Thursday, January 29, 2009

Quebecor locks its doors … again

You’re probably reading it here first: Quebec media giant Quebecor has locked out yet another group of workers, this time at its most profitable newspaper, the flagship Journal de Montréal. The lockout was imposed on 253 Journal workers last Friday night, but there’s been virtually no reporting on it in the English-language media. [And, really, why should we expect any different, given that it’s a story about the media and a labour-management dispute, a double-whammy against making into the lineup.]

While it will surely be tempting for some to dismiss the dispute as yet another case of greedy workers overstepping their bounds during an economic crisis, it is worth taking a closer look at reality.

This is the ninth lockout imposed by the company on its various employee groups since 2002. Barely six months ago, workers at Quebecor’s Journal de Québec went were allowed back inside after a 14-month lockout.

As in the Journal de Québec dispute, the company is continuing to publish the paper, ostensibly using “management personnel.” It should be noted that the union at Journal de Québec recently won its case before the Quebec Labour Board, where it argued that Quebecor used scabs to continue producing the Quebec City paper.

The Journal de Montreal workers were resisting 233 management demands at the bargaining table when the company walked away and locked the doors. The union hadn’t even held a strike vote. But they were ready for Quebecor’s strong-arm approach and almost immediately launched a competing news website called Rue Frontenac, which is already blinking with ads from banks and cell phone providers. It’s an echo of the strategy their comrades used in Quebec City, launching the city’s first free daily newspaper and distributing an impressive average of 40,000 copies per weekday throughout that lockout.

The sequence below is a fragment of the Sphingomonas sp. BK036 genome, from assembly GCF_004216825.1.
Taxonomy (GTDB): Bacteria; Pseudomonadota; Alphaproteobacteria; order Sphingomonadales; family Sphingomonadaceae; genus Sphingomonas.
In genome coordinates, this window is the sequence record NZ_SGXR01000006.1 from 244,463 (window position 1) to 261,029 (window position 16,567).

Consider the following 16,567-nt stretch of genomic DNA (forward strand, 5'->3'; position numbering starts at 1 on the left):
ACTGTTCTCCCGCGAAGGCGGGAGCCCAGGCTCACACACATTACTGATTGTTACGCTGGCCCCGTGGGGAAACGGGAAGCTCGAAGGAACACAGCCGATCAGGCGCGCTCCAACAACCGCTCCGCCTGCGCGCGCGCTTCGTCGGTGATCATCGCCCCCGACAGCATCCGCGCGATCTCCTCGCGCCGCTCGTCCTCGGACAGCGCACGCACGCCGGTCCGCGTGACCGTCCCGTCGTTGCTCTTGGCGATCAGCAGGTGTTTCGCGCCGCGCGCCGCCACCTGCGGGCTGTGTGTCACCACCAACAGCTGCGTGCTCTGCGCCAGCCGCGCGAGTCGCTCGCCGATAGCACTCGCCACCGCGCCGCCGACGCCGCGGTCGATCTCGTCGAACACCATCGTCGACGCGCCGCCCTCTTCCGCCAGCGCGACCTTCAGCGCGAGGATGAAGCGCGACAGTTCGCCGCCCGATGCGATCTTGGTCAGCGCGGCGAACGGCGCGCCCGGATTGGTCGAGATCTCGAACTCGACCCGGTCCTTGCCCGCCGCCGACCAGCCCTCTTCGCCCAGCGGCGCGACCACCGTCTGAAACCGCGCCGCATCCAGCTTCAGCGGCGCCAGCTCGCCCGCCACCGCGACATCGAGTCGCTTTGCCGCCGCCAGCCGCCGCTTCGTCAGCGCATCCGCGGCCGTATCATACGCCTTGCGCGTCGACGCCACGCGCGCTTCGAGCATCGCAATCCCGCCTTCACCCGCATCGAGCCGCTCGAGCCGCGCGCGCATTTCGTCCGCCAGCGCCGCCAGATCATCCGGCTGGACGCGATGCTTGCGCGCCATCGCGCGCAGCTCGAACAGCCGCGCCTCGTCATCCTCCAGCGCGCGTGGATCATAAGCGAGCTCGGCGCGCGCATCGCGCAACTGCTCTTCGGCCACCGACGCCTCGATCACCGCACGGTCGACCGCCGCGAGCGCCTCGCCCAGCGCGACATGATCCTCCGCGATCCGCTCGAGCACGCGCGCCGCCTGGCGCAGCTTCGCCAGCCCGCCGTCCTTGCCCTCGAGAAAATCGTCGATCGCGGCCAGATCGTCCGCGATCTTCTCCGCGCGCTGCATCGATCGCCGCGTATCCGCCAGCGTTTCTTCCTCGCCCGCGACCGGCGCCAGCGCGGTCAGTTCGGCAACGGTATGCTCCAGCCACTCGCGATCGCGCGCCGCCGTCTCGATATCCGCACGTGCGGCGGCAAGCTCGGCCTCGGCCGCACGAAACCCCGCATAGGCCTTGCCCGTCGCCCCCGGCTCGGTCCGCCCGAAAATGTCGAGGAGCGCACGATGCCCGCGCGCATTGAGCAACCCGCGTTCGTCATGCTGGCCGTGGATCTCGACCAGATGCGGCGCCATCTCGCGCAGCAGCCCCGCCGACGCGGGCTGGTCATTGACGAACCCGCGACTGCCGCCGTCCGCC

Quebecor is no fledgling media company. It owns the Sun newspaper chain, TVA (Quebec’s biggest private TV network),, as well as Videotron Cable. Its wireless aspirations also got a boost last year when Quebecor spent $555 million to pick up spectrum in the federal government’s auction. The union estimates the company drew $50 million in profits from the Journal de Montréal in 2008.

Meanwhile, Canwest’s negotiations have long been stalled with employees at the Montreal Gazette, where the collective agreement expired last June. On Sunday, two groups of Gazette employees rejected Canwest’s latest offer and are urging the employer to come back to the bargaining table. The main sticking point has been Canwest’s wish to deny the union any jurisdiction over the work of its members, which would open the door to unlimited contracting out. Canwest has already started to centralize some functions at a non-union shop in Hamilton. The union is encouraging people to sign a petition to “keep the Montreal in the Montreal Gazette.”

In a strange twist, Gazette subscribers in East-end Montreal got the scab edition of Journal de Montreal wrapped in their Sunday paper. Make of that what you will.

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